The Broadway Melody (1928)

The Broadway Melody (1928)

A lot of the reviews of this film I have read dismiss it quite early on. For some reason they seem to think that a film rooted in spectacle isn’t enough of a justification to earn it Best Picture (check out Rotten Tomatoes).  Sure this statement is probably true of today’s filmmaking, but lets not lose sight of the fact that the entire early film industry grew from the thrill of spectacle.  Early cinema audiences were fascinated by the excitement of the chase or comedy sequence.  Can we really fault the Academy for awarding Best Picture to a film whose success hinged on the novelty of singing and dancing?  Of course not.

The Broadway Melody was released just as ‘the talkies’ were becoming popular around the world.  With the advent of synchronised sound, Hollywood Cinema was fundamentally altered in terms of creativity, technical production elements and audience expectations.  This is why The Broadway Melody is such an interesting watch.  We’re seeing some of the first song and dance numbers in the history of cinema – what a priviledge!  Setting this film apart from their competitors, the numbers were integrated into the story with simplicity and a fair justification.

The story itself is relatively bland by today’s standard, but we can forgive this because watching the film in the twenty-first century we’re probably expecting it to be a bit of a time capsule.  Two lasses, sisters actually, head to New York to make it big on Broadway.  Maybe a dated premise today, but many of us will still be able to connect this to our own lives, if not in literally wanting to conquer Broadway then to be figuratively heading towards some sort of higher achievement or goal.

The two girls (Bessie Love and Anita Page) are gorgeous looking and the girl playing Hank is one fantastic actress.  I loved the costumes – imagine an era where people wore top-hats and still took themselves seriously!  And the show costumes – I totally digged them.

Some may disagree, but on the whole I found the representation of women in this film to be subtely progressive.  Sure, the girls careers are at the mercy of big-shot Mr Zanfied, the producer, but their love lives are their own.  They have the right to choose who they date – a couple of characters have an argument because they don’t want Queenie to date one particular rich guy.  ‘You can’t choose him!’ they cry, firmly implying that it is her choice to date whomever she pleases.  A fair and rather balanced representation for the 1920s, if you ask me.  Debate welcome.

Of course, there’s no denying that the musical numbers aren’t that good.  The dancers are out of time and the singing isn’t all that great, but considering that most of the filmmakers and performers working on this project have never worked with sound before, I’m willing to forgive them and be thankful for the chance to observe a film which captures a glorious moment of revolution in Hollywood, and even world, cinema.

Wings (1927)

Wings (1927)

This film is a treat.  I watched a VHS copy, which added heaps to the charm of watching a film from a bygone era!

Wings is a silent film from 1927 and was the first film to win the award which we now know as ‘Best Picture’ at the Oscars.  Watching this film reveals technical marvels of silent film which you might not have realised existed.  We think of silent film as outdated and corny and probably expect it to be pretty lame, but Wings has just enough of the expected cliche and quaint melodrama to draw you in, followed up a rather tragic and exciting turn near the end, to make it a great watch.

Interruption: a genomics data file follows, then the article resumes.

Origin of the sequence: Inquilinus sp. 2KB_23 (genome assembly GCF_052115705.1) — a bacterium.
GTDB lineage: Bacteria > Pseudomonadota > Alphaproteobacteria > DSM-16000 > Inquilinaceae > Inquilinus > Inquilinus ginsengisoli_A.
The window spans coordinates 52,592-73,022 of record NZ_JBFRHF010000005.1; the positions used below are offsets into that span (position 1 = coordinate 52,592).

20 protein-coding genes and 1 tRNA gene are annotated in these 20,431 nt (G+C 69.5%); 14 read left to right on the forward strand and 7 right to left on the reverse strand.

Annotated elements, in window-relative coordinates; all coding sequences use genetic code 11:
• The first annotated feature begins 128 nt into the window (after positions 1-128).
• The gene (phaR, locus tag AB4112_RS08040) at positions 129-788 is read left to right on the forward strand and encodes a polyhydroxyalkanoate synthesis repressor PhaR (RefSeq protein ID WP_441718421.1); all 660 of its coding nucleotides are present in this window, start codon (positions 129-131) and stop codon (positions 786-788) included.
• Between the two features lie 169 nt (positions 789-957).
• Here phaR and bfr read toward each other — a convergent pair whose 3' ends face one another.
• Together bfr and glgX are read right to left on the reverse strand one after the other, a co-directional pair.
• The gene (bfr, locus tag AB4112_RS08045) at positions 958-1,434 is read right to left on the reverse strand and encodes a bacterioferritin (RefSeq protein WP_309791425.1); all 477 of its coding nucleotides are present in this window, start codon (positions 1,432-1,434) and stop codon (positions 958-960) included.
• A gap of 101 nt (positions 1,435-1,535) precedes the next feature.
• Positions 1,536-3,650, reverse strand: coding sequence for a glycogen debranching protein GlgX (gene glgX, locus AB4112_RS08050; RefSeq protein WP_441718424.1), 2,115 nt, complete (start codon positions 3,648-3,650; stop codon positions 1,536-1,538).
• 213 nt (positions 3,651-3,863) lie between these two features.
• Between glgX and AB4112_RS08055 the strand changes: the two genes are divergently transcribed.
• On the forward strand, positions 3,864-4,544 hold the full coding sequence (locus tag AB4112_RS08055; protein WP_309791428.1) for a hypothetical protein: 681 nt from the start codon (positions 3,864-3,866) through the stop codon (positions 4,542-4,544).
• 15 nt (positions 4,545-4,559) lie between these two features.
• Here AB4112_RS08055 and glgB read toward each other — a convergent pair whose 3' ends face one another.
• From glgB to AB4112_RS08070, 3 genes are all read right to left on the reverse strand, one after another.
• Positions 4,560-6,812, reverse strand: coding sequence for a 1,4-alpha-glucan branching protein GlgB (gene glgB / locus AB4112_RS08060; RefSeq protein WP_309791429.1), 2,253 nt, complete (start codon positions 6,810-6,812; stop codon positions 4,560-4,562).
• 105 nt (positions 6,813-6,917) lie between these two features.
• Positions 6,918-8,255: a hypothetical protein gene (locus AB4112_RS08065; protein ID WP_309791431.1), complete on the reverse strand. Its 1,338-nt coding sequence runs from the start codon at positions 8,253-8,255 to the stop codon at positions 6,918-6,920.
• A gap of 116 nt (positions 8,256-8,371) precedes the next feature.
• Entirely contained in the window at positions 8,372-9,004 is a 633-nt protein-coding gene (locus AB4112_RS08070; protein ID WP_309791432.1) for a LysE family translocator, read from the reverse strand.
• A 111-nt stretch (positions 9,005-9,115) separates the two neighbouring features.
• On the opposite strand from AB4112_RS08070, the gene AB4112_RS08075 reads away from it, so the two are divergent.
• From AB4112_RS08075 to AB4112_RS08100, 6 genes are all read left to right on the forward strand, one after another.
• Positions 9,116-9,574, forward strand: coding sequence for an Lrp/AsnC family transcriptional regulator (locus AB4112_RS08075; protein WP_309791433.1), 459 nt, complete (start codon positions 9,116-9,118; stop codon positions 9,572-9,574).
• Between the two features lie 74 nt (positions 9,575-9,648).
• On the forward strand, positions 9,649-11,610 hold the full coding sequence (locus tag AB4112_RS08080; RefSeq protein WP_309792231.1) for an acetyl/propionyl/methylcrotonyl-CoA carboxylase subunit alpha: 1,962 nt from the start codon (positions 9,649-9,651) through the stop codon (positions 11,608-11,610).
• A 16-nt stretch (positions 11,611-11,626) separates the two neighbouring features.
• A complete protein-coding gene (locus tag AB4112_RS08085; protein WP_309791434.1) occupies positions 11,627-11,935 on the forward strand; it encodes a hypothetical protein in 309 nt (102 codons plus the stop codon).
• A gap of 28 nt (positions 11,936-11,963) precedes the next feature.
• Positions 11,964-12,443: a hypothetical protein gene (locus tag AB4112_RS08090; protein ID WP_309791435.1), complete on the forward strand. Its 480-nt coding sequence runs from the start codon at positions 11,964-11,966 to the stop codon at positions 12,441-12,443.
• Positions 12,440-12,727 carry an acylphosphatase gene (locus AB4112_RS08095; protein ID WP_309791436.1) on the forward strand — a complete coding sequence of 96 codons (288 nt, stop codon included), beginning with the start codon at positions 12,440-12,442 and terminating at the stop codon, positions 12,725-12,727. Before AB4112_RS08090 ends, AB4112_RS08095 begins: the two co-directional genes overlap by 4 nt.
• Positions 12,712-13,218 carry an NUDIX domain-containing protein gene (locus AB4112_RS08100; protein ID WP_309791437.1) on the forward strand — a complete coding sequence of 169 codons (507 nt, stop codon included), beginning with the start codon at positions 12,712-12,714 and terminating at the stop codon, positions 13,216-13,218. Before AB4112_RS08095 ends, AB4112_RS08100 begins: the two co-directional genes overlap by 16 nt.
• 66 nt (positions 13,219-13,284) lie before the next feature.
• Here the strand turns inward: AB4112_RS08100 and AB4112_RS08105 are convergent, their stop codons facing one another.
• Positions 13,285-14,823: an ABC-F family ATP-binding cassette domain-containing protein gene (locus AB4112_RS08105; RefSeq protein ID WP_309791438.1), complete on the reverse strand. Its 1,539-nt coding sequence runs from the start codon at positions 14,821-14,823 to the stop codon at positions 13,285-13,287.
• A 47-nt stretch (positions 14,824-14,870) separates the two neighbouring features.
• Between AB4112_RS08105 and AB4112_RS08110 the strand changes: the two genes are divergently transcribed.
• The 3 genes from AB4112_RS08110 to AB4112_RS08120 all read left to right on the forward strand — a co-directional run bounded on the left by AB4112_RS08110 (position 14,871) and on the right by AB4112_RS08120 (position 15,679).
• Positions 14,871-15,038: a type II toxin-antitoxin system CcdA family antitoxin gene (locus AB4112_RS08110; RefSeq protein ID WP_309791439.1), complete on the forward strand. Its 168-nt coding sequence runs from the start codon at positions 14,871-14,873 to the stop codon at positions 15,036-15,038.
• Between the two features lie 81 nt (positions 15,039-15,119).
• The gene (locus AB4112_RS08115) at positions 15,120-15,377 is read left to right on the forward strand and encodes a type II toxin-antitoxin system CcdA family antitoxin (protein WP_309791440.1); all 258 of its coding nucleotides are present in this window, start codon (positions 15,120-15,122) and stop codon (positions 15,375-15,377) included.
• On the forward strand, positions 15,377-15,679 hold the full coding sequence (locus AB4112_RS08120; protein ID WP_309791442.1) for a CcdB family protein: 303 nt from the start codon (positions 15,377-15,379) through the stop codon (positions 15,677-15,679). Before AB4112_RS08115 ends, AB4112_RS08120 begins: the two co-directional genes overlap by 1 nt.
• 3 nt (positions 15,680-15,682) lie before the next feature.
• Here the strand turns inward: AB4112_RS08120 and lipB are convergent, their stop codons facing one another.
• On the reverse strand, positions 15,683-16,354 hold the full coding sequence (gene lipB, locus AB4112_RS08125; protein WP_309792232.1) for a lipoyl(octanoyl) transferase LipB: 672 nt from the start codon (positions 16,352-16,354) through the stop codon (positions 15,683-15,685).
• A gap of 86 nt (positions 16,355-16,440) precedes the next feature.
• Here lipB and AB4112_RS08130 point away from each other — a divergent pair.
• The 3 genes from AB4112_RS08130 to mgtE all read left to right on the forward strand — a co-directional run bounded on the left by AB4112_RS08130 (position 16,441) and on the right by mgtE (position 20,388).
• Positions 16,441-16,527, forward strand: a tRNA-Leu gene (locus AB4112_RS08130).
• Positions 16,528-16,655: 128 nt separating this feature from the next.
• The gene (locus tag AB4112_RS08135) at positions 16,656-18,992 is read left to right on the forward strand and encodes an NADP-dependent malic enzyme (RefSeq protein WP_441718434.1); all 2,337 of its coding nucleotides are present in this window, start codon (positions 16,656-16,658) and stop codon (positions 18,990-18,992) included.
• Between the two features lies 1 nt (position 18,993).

The beauty of silent film, as exemplified not only in Wings but also by silent classics such as Metropolis and The Cabinet of Doctor Caligari, is the astounding attention to detail.  With no diegetic sound (ie sound which comes from within the film world, rather than outside it), we are not bogged down by the need to advance the story through people to people interactions and talking.  The title cards do this for us.  The filmmakers primary focus is on pictures and images rather than story-telling.  In watching Wings, the result for me felt like reading a picture-book or even a comic.  I felt like I was actively reading rather than passively watching.  Watching Wings makes you realise that film is, first and foremost, a visual medium.

As mentioned, the technical aspects are something else.  This film was made well before the appearance of commercial airliners, and images of cloud-tops would have been a rarity and a true treat way back in the 20s.  How on earth did they film the air fights?  How did they have the gall to organise all of those epic war scenes?  The way they overlaid multiple pictures at once…and just look at the colours!  This film is a true technical masterpiece and checking it out will no doubt whet your appetite for more.

And just as a coda to this – isn’t it crazy how attitudes change?  Perhaps it’s my liberal upbringing informing this assumption, but as history moves forward shouldn’t we expect society to open up and be more tolerant?  What I’m driving at here is the passionate kiss between the two leading men near the end of the film – you sure couldn’t see that in Hollywood today unless you were making some kind of statement.